Unformatted text preview: The set Q of all rational numbers is the set of all real numbers of the form pq −1 , where p ∈ Z and q ∈ N. We see that the Field axioms and Order axioms hold good if the set R is replaced by the set Q. On the other hand, the set Q is incomplete. A good illustration is the following well known result.
Chapter 1 : The Number System page 4 of 19 First Year Calculus c W W L Chen, 1982, 2005 PROPOSITION 1A. No rational number x ∈ Q satisﬁes x2 = 2. Proof. Suppose that pq −1 has square 2, where p ∈ Z and q ∈ N. We may assume, without loss of generality, that p and q have no common factors apart from ±1. Then p2 = 2q 2 is even, so that p is even. We can write p = 2r, where r ∈ Z. Then q 2 = 2r2 is even, so that q is even, contradicting that assumption that p and q have no common factors apart from ±1. √ It follows that the real number we know as 2 does not belong to Q. We shall now discuss a property that distinguishes the set R from the set Q. Definition. A nonempty set S of real numbers is said to be bounded above...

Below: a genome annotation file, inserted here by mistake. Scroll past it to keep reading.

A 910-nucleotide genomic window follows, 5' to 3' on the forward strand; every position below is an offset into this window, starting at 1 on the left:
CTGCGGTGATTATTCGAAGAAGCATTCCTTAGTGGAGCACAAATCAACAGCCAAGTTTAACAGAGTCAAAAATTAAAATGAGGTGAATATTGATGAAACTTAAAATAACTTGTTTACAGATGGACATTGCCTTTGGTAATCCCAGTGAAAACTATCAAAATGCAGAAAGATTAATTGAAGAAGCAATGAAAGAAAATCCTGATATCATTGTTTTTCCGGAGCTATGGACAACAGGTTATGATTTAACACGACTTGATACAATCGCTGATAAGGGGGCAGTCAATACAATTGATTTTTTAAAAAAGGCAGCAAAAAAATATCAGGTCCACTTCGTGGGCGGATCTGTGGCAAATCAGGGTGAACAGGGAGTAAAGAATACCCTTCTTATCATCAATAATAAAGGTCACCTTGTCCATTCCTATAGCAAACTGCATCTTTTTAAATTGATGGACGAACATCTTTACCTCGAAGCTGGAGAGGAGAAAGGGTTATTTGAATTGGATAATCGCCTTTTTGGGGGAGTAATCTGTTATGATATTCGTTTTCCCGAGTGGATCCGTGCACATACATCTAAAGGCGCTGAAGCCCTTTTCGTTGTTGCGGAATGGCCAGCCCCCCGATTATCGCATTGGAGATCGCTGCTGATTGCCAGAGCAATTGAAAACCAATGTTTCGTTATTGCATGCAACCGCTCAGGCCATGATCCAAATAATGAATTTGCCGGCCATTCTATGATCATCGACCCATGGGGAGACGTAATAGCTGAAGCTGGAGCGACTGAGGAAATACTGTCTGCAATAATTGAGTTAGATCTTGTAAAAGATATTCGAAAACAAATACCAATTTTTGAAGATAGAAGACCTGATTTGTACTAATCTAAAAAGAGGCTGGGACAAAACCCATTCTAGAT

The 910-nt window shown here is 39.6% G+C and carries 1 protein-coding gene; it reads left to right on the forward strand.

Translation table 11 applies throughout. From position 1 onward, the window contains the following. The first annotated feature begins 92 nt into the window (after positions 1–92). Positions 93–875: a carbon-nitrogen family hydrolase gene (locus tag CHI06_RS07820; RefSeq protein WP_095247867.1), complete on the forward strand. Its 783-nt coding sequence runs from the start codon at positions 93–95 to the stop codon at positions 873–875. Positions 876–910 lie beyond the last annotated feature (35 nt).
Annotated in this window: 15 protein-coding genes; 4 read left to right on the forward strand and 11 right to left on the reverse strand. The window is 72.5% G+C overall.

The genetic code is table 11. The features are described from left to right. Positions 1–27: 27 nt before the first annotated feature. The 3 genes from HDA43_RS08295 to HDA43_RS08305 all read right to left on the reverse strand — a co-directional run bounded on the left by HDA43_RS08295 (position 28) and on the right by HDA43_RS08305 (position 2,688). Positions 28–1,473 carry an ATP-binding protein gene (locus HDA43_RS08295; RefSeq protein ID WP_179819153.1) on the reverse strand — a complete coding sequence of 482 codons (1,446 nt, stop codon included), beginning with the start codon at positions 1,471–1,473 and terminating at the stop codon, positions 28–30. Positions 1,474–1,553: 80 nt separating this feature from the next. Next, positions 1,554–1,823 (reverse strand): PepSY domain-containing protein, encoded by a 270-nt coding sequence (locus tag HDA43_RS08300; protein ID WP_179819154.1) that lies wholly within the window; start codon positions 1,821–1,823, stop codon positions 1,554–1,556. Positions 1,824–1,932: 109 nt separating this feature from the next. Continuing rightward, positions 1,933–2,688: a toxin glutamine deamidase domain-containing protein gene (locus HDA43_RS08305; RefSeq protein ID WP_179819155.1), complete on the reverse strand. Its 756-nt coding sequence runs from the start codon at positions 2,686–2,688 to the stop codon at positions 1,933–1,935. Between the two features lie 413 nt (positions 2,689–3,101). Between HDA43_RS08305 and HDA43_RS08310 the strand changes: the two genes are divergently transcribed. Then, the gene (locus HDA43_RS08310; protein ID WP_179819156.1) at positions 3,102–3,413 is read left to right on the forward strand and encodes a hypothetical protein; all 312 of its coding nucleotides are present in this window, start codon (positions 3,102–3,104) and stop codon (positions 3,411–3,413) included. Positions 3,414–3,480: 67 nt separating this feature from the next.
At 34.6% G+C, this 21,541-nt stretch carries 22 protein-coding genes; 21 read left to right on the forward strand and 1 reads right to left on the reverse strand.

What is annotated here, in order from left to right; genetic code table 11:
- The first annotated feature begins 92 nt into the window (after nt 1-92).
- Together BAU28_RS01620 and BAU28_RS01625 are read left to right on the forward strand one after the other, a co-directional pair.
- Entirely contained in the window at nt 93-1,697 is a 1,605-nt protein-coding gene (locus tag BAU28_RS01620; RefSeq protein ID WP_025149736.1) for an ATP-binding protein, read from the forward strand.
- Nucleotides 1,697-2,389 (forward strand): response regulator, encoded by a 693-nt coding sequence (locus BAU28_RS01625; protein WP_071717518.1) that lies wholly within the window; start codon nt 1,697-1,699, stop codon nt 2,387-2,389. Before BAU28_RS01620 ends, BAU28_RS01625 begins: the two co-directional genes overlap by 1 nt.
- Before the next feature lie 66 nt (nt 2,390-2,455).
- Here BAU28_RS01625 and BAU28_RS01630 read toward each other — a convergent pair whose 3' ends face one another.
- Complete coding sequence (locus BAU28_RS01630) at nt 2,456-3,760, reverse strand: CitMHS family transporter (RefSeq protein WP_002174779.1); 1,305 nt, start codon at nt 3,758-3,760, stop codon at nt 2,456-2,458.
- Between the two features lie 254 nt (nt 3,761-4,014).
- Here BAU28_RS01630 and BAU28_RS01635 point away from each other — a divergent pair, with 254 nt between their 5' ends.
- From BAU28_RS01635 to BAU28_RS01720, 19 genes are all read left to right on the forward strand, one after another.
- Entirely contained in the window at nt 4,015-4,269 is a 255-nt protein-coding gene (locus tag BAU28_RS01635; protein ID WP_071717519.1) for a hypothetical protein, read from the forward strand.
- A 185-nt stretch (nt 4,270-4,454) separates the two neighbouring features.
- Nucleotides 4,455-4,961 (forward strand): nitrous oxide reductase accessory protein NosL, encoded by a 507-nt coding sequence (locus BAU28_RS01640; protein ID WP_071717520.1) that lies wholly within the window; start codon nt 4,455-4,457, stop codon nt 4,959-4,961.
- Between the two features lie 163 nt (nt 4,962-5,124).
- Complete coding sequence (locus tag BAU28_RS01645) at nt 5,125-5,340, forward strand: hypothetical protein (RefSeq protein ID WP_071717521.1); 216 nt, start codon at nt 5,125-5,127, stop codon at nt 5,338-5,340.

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This note was uploaded on 02/01/2009 for the course MATH 2343124 taught by Professor Staff during the Fall '08 term at UCSD.
 Fall '08
 staff
 Math, Calculus

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